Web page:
Codespaces provide a one stop shop development environment

Still trying to SSH into your Linux host and mount the file system in Visual Studio Code? There is a better way…

What are Visual Studio Codespaces?

Visual Studio Codespaces have been available for a while now, and recently a GitHub flavored version was announced at the Build online conference. In this article I’ll explain what Codespaces are, and how you can customize them to create an instant development environment. For the purpose of this article, I’ll focus mainly on Visual Studio Codespaces, as that is available to everyone. However, expect to hear a lot more about this feature once it is integrated with, and delivered through, GitHub.

VSCode + Linux + GitHub + Shell = Codespaces

What are Visual Studio Codespaces? A codespace is a combination of a Linux container, a GitHub repo and Visual Studio Code. Essentially, if all you need for your development environment is a Linux shell, it contains all the ingredients for a one stop development shop. As it allows for customization of the image, you can automatically install all project specific dependencies and tools with the exact versions you require. This enables on-demand creation of a development environment that can build your project, for people that have access to your repo. On GitHub, that is everyone :-)

Creating a Visual Studio Codespace

For Visual Studio Codespaces, before you can start, you’ll need to create a Codespace plan here. This requires an Azure subscription, I use my Visual Studio subscriber subscription. For GitHub Codespaces there is no such pre-requisite in the current early beta, though that may very well change later when it is made more widely available.

All you need is a browser

You can create a Codespace manually from a browser (Chrome or Edge), install tools, and come back later when you need it again. It will have a default shutdown policy, so you don’t have to worry about over consuming resources too much.

Visual Studio Codespace creation dialog

Visual Studio Code

This will lead you into the web UI of Visual Studio code at online.visualstudio.com. If you have the Visual Studio Codespaces (ms-vsonline.vsonline) extension installed, you can also create and connect to Codespaces from the Visual Studio Code client application:

Connect to a Codespace from Visual Studio Code

This provides a client experience as there is no noticeable lag when typing.

Customization

If you really want to take advantage of the power of Codespaces, you should consider using the provisioning configuration options (GitHub link) provided. This enables you and others to create a fully prepped development environment on demand.

There are two approaches: you can define a custom container (Dockerfile), or you customize by running a script on the default image when it is created. I chose the latter option. Below file goes into the .devcontainer/devcontainer.json location of your repo:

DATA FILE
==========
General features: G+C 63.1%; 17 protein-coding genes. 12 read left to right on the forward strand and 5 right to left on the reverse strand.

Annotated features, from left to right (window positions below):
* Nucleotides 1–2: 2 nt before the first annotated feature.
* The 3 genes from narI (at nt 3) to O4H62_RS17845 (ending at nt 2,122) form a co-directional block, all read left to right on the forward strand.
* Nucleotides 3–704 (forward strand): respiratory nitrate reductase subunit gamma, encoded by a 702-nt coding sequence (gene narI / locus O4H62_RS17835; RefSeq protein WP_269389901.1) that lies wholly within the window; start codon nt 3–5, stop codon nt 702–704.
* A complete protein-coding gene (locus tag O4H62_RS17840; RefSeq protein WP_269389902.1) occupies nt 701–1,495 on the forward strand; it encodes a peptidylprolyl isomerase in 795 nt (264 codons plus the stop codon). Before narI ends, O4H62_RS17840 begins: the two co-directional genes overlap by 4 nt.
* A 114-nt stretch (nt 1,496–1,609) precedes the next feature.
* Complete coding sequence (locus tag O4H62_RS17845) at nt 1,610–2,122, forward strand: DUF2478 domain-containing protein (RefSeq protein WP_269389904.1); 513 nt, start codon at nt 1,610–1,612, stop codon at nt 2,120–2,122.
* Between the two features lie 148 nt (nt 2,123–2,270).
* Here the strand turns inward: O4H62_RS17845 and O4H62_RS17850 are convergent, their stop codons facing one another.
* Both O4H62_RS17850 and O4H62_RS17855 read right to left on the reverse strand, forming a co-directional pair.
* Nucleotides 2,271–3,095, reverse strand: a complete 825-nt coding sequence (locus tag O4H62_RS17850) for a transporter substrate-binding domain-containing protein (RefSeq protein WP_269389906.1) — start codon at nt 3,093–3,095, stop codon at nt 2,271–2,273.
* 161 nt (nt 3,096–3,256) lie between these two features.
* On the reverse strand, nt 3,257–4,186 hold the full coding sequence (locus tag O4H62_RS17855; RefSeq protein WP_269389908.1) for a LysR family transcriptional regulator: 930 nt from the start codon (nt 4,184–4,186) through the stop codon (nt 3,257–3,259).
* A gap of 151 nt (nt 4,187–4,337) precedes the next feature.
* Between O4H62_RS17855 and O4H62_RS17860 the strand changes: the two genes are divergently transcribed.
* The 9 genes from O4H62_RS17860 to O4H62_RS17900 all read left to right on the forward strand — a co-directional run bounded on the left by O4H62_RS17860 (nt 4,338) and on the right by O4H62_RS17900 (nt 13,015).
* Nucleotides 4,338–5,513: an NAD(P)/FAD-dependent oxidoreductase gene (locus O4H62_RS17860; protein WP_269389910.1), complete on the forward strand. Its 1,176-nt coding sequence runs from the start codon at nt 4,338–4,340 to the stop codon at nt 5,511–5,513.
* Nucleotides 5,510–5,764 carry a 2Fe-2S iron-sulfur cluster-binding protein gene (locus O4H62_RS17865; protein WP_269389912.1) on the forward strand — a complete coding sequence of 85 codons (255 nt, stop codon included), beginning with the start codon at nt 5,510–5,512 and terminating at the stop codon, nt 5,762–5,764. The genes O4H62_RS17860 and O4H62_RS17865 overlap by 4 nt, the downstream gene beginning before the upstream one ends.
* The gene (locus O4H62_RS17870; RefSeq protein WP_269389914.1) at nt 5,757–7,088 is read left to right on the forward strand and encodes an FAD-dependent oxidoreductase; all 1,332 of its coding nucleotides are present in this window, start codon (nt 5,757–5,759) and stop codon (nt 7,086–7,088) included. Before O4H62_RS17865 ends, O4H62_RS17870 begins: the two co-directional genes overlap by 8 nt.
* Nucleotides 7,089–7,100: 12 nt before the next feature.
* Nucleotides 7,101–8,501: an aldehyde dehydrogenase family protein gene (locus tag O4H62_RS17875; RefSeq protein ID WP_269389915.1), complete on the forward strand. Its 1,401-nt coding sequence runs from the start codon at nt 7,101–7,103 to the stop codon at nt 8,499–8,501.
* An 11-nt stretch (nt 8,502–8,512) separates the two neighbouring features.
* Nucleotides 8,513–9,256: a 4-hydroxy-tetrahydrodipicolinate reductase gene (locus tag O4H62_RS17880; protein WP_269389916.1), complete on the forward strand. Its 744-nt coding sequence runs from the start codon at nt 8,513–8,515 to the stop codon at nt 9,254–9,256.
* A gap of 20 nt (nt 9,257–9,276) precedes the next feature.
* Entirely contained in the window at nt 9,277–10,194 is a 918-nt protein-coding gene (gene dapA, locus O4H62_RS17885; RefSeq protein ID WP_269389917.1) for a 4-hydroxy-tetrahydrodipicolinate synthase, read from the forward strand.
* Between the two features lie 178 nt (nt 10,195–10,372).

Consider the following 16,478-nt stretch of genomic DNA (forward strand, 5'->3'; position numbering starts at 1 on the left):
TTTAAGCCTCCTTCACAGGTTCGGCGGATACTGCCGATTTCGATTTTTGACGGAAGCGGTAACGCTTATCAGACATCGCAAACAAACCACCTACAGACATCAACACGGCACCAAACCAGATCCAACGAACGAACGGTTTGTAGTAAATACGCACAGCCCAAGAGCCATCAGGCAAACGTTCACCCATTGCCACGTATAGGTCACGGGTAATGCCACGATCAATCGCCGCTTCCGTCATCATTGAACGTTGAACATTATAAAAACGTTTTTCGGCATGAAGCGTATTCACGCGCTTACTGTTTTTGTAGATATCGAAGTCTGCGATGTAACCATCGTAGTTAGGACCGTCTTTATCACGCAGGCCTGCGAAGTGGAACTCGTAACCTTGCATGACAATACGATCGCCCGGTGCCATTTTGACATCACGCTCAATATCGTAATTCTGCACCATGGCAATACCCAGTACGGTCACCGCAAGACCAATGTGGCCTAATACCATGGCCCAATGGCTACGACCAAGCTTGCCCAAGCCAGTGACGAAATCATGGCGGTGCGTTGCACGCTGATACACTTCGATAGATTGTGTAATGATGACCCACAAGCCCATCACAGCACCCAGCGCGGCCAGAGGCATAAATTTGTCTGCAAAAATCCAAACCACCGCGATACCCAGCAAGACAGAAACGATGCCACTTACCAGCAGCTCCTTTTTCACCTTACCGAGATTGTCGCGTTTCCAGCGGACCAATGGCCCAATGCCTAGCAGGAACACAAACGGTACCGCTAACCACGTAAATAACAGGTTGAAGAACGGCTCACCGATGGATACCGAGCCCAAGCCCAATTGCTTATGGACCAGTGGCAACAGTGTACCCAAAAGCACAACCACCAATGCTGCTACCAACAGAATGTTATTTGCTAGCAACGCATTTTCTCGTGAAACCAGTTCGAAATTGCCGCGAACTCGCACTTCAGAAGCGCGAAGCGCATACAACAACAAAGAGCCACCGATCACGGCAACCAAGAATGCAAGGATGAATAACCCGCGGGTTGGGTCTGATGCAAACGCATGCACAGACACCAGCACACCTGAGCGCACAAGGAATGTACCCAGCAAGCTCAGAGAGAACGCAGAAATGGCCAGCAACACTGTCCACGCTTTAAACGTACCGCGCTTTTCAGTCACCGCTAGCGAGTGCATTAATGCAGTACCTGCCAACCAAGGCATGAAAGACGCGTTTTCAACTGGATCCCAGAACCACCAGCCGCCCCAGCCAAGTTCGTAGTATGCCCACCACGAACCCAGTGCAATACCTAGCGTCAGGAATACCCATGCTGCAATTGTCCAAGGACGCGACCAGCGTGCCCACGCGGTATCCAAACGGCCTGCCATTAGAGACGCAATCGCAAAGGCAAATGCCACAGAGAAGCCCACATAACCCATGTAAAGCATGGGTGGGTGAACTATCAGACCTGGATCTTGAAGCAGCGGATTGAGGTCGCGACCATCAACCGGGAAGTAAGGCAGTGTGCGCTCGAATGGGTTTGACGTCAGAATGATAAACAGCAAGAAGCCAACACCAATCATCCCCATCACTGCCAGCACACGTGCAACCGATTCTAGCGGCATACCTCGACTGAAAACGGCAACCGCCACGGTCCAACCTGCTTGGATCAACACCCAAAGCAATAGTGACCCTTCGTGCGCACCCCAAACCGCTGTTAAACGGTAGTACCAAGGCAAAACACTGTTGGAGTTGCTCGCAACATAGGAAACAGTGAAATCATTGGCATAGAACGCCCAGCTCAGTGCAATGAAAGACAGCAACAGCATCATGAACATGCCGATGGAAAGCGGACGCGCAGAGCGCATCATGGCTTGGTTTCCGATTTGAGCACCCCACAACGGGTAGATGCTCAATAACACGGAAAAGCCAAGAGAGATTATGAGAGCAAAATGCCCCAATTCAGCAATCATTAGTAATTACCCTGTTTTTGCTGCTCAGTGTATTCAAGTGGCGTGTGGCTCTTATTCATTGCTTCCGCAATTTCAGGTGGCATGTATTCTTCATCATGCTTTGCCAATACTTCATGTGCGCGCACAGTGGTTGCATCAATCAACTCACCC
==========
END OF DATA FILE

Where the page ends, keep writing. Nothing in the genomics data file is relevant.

.devcontainer/devcontainer.json

This file defines Visual Studio Code extensions relevant for the repo. The ‘settings’ node can contain any Visual Studio Code setting. In this case it sets the default terminal to PowerShell (Core/7).

Most importantly, it defines a command to run after the Codespace is created. This is the extensibility point that allows you to fully prep a Codespace.

Post-create command

The command execute a script post create of the container. The below script is used in my azure-vdc repo, other repo’s could have similar steps.

createorupdate.ps1

One thing I found is that you can’t completely rely on a consistent workspace directory location. I have seen these all being used:
/home/vsonline/workspace
/home/codespace/workspace
/home/codespace/workspace/<repo name>

Specifying a different branch than main/master when creating the Codespace has impact here as well. So instead of making assumptions, I determine the repo location by looking for README.md (which should be in the root of the repo):

$repoDirectory = (Split-Path (get-childitem README.md -Path ~ -Recurse).FullName -Parent)

Other than that, I install some tools needed to build/run the solution, perform some initialization and customize PowerShell using my bootstrap-os repo.

Once you’re done customizing, you can make a direct link to create a Codespace with a given repo e.g.:

https://online.visualstudio.com/environments/new?name=azure-vdc&repo=geekzter/azure-vdc

Codespace badge

You can even add a button by adding this to the markdown:

[![VScodespaces](https://img.shields.io/endpoint?url=https%3A%2F%2Faka.ms%2Fvso-badge)](https://online.visualstudio.com/environments/new?name=azure-vdc&repo=geekzter/azure-vdc)
Visual Studio Codespace Button
Visual Studio Codespace Button
Visual Studio Codespace Button

GitHub Codespaces

A button is nice, but the GitHub Codespaces flavored dialog is even better as it is directly integrated into the GitHub UI. This provides a seamless experience:

Create Codespace directly from GitHub (beta)

Note GitHub Codespaces is currently in beta, and you are waitlisted to get access. Once you are lucky like me, this is what you’ll get:

GitHub Codespace web UI (beta)

Except for the UI and navigation (you can conveniently navigate back and forth from GitHub to the Codespace, so you essentially never leave GitHub), this shares infrastructure with Visual Studio Codespaces:

GitHub Codespace environment variables indicating it is Visual Studio Codespaces under the hood

I hope you found this useful and will consider using Visual Studio Codespaces or GitHub Codespaces, once that becomes available for everyone.

Examples are taken from my azure-vdc repo, a repo that uses Terraform, PowerShell & Azure CLI to create an Azure VDC.

I’m a Cloud Solution Architect at Microsoft, focusing on Azure. You can find me on GitHub here: https://github.com/geekzter. Opinions are my own.